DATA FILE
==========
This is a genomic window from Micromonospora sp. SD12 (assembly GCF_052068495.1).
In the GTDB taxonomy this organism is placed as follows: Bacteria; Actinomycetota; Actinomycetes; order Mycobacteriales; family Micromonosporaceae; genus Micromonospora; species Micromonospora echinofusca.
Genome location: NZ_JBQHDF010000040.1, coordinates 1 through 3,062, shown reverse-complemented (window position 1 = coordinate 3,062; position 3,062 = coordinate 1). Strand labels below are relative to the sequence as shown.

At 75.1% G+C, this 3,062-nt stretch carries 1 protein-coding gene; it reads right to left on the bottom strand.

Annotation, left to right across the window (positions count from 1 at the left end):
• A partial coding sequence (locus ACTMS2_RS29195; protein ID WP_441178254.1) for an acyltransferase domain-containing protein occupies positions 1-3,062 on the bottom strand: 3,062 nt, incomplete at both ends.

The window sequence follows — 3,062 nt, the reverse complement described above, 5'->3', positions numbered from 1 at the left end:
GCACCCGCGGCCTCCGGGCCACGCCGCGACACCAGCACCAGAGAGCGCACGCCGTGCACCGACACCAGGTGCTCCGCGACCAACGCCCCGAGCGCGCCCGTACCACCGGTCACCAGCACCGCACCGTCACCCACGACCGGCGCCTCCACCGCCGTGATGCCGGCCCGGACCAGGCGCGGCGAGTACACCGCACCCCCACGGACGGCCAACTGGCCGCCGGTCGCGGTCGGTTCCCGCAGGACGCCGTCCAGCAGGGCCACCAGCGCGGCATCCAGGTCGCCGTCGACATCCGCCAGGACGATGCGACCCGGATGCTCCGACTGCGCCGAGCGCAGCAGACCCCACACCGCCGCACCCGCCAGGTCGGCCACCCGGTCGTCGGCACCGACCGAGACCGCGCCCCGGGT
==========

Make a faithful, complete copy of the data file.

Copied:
This is a genomic window from Micromonospora sp. SD12 (assembly GCF_052068495.1).
In the GTDB taxonomy this organism is placed as follows: Bacteria; Actinomycetota; Actinomycetes; order Mycobacteriales; family Micromonosporaceae; genus Micromonospora; species Micromonospora echinofusca.
Genome location: NZ_JBQHDF010000040.1, coordinates 1 through 3,062, shown reverse-complemented (window position 1 = coordinate 3,062; position 3,062 = coordinate 1). Strand labels below are relative to the sequence as shown.

At 75.1% G+C, this 3,062-nt stretch carries 1 protein-coding gene; it reads right to left on the bottom strand.

Annotation, left to right across the window (positions count from 1 at the left end):
• A partial coding sequence (locus ACTMS2_RS29195; protein ID WP_441178254.1) for an acyltransferase domain-containing protein occupies positions 1-3,062 on the bottom strand: 3,062 nt, incomplete at both ends.

The window sequence follows — 3,062 nt, the reverse complement described above, 5'->3', positions numbered from 1 at the left end:
GCACCCGCGGCCTCCGGGCCACGCCGCGACACCAGCACCAGAGAGCGCACGCCGTGCACCGACACCAGGTGCTCCGCGACCAACGCCCCGAGCGCGCCCGTACCACCGGTCACCAGCACCGCACCGTCACCCACGACCGGCGCCTCCACCGCCGTGATGCCGGCCCGGACCAGGCGCGGCGAGTACACCGCACCCCCACGGACGGCCAACTGGCCGCCGGTCGCGGTCGGTTCCCGCAGGACGCCGTCCAGCAGGGCCACCAGCGCGGCATCCAGGTCGCCGTCGACATCCGCCAGGACGATGCGACCCGGATGCTCCGACTGCGCCGAGCGCAGCAGACCCCACACCGCCGCACCCGCCAGGTCGGCCACCCGGTCGTCGGCACCGACCGAGACCGCGCCCCGGGT